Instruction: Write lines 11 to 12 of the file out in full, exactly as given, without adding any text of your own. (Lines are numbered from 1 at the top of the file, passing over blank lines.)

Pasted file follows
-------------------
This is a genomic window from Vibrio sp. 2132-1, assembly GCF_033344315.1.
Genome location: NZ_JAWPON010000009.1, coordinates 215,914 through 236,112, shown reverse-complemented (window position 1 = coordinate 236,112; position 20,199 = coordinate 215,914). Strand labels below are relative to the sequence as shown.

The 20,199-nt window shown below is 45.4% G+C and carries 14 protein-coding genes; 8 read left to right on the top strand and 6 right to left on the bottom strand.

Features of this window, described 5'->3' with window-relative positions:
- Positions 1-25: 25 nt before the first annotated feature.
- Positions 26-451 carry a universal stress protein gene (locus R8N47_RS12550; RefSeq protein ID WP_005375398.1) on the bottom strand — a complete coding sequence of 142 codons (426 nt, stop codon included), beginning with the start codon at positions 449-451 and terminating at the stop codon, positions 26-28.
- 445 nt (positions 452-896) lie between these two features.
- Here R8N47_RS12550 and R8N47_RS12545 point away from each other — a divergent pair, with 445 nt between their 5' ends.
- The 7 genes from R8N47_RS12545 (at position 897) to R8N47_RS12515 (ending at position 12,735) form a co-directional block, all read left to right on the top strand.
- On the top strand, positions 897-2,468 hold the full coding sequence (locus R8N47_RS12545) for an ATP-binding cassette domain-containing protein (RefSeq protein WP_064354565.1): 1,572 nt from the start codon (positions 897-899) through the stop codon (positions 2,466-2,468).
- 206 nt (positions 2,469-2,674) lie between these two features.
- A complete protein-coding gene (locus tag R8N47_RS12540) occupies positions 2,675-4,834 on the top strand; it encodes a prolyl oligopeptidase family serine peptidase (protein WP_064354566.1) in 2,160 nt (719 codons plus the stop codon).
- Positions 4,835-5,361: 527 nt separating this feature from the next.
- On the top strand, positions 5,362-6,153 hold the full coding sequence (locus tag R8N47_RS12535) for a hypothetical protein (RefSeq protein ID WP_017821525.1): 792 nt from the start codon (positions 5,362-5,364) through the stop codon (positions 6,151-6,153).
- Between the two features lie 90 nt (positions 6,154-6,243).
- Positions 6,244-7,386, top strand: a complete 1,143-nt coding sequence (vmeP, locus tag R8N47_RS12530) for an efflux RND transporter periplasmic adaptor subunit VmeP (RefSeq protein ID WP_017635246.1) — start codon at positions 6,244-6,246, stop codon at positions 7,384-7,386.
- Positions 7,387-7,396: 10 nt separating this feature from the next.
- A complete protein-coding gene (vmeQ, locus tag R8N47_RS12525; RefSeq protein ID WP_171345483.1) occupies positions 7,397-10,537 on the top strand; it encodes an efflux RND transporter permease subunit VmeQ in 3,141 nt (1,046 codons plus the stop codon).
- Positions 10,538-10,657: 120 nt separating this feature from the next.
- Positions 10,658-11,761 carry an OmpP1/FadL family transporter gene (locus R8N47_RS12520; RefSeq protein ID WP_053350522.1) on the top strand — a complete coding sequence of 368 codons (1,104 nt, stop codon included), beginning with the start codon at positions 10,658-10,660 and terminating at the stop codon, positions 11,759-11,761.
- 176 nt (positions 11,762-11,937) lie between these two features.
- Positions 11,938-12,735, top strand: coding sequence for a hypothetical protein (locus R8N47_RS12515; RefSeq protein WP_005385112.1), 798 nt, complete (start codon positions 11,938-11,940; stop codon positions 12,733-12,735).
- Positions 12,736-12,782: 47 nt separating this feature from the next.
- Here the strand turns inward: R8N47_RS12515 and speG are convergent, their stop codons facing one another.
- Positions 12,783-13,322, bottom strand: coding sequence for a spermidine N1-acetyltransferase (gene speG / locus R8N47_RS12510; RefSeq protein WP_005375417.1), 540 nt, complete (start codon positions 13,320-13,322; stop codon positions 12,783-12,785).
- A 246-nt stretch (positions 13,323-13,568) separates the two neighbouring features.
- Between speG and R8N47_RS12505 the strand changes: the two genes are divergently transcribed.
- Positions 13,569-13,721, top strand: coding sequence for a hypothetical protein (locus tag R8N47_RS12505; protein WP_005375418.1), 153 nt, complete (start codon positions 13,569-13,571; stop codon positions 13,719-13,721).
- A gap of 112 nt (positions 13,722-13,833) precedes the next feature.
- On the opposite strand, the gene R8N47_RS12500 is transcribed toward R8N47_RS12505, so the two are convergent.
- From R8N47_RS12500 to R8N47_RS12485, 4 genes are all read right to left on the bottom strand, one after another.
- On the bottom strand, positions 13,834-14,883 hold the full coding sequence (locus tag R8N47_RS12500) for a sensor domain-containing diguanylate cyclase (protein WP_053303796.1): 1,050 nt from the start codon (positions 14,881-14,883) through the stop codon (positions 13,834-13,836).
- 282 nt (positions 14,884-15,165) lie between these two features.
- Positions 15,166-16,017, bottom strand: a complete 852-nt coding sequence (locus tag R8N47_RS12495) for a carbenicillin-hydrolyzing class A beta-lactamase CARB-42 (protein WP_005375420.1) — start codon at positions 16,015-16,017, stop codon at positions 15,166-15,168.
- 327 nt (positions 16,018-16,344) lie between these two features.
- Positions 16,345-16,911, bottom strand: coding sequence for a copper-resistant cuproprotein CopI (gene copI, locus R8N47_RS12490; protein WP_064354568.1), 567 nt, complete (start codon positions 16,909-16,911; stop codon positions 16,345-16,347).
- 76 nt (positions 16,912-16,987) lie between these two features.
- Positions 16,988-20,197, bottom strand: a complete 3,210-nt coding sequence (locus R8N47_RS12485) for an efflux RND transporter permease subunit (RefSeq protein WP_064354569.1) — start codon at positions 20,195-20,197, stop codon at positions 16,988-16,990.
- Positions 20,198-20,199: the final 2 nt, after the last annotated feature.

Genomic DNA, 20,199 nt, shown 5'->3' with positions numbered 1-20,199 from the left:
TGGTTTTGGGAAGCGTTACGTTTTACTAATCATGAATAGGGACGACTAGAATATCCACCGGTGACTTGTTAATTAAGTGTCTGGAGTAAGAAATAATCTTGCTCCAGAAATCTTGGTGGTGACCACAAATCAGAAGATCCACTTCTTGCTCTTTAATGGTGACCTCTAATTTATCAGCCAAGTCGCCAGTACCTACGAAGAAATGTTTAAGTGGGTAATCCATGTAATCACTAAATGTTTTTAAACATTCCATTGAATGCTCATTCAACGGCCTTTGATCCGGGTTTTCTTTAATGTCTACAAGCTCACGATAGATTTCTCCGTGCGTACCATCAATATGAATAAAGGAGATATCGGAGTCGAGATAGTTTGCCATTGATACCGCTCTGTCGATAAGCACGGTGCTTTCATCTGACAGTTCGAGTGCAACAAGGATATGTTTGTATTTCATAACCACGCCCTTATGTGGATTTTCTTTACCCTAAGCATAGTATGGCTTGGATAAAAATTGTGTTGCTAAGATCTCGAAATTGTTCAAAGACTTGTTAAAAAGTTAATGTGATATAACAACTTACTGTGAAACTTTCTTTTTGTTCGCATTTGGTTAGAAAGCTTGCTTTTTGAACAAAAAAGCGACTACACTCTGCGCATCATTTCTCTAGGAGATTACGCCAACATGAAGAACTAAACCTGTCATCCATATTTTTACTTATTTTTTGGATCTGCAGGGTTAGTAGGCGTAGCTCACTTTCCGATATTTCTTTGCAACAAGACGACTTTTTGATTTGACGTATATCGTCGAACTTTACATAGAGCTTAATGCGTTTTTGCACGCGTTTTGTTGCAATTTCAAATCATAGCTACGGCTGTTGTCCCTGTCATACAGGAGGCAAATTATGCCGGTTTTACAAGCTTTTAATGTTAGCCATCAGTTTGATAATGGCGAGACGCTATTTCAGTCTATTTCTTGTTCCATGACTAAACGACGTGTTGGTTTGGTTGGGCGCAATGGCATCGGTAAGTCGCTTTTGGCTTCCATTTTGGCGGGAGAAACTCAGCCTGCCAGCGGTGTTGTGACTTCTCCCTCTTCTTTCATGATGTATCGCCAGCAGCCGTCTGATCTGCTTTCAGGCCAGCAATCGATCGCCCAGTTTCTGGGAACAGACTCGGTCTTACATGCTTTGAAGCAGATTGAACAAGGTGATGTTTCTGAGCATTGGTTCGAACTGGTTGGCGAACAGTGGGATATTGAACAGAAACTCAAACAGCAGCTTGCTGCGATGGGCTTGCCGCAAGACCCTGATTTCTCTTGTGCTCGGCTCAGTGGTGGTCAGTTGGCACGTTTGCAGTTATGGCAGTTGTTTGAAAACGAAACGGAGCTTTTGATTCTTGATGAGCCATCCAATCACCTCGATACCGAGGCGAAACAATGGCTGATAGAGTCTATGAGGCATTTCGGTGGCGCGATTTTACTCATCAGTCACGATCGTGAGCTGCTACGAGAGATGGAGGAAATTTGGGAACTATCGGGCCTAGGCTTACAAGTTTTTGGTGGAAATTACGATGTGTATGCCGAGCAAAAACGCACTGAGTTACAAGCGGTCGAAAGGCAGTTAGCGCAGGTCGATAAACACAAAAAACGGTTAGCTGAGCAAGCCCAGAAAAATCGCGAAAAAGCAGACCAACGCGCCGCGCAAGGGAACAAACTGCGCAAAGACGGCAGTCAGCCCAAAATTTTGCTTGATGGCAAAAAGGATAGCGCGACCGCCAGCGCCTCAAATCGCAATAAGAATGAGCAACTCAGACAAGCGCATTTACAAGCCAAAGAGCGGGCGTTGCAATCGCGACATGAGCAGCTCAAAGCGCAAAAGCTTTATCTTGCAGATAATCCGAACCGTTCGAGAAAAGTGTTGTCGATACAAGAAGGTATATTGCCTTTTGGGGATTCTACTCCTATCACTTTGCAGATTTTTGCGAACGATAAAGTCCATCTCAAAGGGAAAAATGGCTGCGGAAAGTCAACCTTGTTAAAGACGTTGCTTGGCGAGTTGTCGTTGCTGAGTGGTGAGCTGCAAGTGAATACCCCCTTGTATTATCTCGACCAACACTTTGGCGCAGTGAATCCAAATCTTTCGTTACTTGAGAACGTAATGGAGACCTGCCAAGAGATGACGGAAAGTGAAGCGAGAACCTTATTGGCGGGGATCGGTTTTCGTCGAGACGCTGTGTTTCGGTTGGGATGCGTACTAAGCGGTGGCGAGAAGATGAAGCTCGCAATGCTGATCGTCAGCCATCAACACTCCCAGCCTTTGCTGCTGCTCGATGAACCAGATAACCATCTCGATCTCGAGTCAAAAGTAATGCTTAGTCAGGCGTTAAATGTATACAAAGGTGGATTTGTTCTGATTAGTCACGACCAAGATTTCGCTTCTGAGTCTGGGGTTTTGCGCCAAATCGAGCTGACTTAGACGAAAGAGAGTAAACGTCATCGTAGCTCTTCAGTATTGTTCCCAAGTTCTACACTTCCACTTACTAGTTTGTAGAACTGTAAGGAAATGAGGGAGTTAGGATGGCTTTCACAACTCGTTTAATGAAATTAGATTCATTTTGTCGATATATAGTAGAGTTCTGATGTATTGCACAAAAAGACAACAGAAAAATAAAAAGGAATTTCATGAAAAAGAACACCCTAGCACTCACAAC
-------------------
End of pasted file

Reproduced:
- 206 nt (positions 2,469-2,674) lie between these two features.
- A complete protein-coding gene (locus tag R8N47_RS12540) occupies positions 2,675-4,834 on the top strand; it encodes a prolyl oligopeptidase family serine peptidase (protein WP_064354566.1) in 2,160 nt (719 codons plus the stop codon).